The most recent development is the "ventral vagal" pathway, which dates back a mere 200 million years with the advent of mammals who rely on social connections for survival. It is along this pathway that the functions of our social engagement system are enabled.
Our Nervous System in Action
Let's take a closer look at the social engagement system and what happens as we search for connection and safety and find it lacking.
Suppose an infant, whose survival utterly depends on a successful, safe bond with her mother or other primary caregiver, finds herself instead neglected, abandoned, or abused. The signals of safety are lacking, and attempts at connection may actually pose a threat to the child. What does she do?
Well, this is, ultimately, what our nervous system is designed to contend with. It is always there, operating just below our conscious awareness, to seek out signs of danger in our environment and make the appropriate adaptive behaviors to keep us safe.
Imagine this baby in some distress - she's hungry, or wet, or cold, or uncomfortable. Her nervous system detects a "threat" to the body. She cries, perhaps thrashing her arms and legs. Her body is in a sympathetic fight-or-flight response. She is mobilized into action, as far as her ability allows. Mother comes, relieves the discomfort, and assures baby that all is well through loving words, gentle touch, and a soft, warm gaze. Baby relaxes, and her nervous system returns to a state of calm and safety. This is the social engagement system in action, a mutual interaction of the nervous system of both mother and baby.
But what if mother is distracted or overwhelmed? Her own nervous system is in distress, and she cannot respond appropriately to the child at that moment. The child may escalate her cries, getting more desperate as the perceived danger to her wellbeing escalates.
If she continues unattended long enough that her crying begins to exhaust her (furthering the perception of danger from within), or mother responds with an angry tone (increasing perception of danger from without), baby's nervous system gets even further removed from the calm, connected state it craves. This may lead baby into a state of resignation or collapse. She stops crying and falls, exhausted, into sleep. Or she begins to dissociate - her eyes growing dull, her body listless. This is an example of the primitive part of our nervous system taking over, the part that keeps us safe by shutting us down into collapse or immobility.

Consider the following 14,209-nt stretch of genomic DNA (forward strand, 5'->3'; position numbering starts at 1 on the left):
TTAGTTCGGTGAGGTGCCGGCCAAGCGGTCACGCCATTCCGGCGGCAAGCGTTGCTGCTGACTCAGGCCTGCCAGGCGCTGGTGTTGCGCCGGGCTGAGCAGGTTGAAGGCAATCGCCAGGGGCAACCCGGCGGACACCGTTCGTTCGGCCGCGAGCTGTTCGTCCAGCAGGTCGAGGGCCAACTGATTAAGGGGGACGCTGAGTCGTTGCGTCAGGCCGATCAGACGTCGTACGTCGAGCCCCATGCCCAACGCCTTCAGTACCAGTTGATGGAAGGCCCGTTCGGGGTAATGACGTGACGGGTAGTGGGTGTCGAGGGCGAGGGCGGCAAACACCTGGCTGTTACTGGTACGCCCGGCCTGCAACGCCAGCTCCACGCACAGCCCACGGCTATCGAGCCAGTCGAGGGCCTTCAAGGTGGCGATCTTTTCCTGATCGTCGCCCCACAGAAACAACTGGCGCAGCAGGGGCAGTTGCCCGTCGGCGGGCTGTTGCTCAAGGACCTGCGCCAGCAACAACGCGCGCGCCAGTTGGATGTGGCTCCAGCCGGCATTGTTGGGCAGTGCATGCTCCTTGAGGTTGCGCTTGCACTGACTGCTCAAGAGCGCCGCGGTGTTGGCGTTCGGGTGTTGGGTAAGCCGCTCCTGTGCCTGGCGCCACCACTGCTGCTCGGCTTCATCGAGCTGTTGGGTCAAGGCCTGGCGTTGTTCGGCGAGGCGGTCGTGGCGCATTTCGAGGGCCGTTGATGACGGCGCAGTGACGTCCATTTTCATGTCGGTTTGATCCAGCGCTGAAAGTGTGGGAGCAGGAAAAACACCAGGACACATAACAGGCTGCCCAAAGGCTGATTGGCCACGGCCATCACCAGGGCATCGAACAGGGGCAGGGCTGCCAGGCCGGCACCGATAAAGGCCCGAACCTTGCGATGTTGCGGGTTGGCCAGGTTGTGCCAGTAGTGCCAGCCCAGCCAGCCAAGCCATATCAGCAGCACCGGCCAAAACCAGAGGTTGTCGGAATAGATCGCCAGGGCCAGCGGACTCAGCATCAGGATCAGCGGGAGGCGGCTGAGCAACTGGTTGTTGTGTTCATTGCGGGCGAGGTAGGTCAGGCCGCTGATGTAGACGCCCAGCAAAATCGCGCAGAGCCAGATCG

Of course, mothers and other caregivers cannot be 100% available all of the time. A healthy nervous system, nurtured in an environment of care and safety, is able to adapt to changing circumstances. Danger is perceived, the body takes action. As in Scenario 1 above, safety is restored and connection is once again possible.
The Nervous System is ALWAYS on the Job!
When, for whatever reason, our body's neuroception tells us there is a threat, our nervous system automatically adapts with a whole host of physiological responses so that we can be ready to take appropriate action to respond to that threat. Problems arise, however, when our nervous system becomes stuck in habitual patterns that rob us of the flexibility to shift from one state to another.
A flexible nervous system moves easily from the calm state of safe social engagement (ventral vagal) to motivated action (sympathetic) in response to daily stressors - such as a work deadline, a difficult personal conversation, a sudden loud noise, to name a few. Once the stressor is dealt with, a supple nervous system can return to the ventral vagal state of relaxed engagement.